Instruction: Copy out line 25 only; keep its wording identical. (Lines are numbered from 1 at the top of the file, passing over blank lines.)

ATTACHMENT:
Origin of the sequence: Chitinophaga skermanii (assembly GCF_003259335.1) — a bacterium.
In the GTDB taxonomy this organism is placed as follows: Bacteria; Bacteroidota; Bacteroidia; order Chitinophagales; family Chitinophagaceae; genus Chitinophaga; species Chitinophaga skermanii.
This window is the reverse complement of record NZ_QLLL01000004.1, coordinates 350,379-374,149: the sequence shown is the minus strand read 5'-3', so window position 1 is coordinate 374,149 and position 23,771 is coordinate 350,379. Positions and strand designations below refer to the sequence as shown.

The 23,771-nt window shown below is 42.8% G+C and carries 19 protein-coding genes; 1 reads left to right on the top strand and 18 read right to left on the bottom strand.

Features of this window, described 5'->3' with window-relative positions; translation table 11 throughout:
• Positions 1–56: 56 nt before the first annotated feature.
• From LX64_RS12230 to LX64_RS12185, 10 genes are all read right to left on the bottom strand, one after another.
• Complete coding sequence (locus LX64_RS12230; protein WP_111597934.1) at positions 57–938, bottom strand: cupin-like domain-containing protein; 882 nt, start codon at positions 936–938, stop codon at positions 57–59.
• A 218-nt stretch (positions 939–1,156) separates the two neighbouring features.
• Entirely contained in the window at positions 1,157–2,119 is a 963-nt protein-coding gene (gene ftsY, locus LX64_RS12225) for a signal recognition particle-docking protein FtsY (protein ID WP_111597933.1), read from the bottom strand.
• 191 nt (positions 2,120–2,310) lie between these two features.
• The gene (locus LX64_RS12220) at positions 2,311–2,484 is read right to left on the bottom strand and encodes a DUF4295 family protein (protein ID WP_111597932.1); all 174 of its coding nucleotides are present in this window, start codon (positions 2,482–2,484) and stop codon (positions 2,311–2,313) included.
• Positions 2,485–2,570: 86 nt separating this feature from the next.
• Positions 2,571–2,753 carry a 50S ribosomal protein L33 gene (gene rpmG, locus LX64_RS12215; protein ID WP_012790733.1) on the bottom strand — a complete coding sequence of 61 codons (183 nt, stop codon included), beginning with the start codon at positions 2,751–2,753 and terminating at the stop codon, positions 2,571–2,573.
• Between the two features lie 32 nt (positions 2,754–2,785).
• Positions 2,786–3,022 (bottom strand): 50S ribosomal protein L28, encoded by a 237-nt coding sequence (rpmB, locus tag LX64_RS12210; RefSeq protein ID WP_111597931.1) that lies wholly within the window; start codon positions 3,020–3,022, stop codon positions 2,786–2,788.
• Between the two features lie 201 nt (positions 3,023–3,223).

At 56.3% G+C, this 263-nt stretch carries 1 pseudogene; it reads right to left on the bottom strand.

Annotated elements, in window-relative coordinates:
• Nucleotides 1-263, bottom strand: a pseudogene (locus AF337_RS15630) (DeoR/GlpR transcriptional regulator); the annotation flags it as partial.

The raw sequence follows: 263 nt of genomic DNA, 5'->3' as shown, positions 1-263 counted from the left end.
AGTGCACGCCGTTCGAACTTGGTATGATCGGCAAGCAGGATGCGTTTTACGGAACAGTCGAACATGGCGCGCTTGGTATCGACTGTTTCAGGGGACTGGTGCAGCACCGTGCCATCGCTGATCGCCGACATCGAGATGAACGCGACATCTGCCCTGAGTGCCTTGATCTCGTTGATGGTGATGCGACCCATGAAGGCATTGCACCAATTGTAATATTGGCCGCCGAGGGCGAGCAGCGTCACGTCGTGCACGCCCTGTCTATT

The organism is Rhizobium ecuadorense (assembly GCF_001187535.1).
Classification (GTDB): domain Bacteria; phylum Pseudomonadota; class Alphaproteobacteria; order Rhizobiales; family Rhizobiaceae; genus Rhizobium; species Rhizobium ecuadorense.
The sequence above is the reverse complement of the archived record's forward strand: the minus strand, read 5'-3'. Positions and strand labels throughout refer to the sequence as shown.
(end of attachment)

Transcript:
The sequence above is the reverse complement of the archived record's forward strand: the minus strand, read 5'-3'. Positions and strand labels throughout refer to the sequence as shown.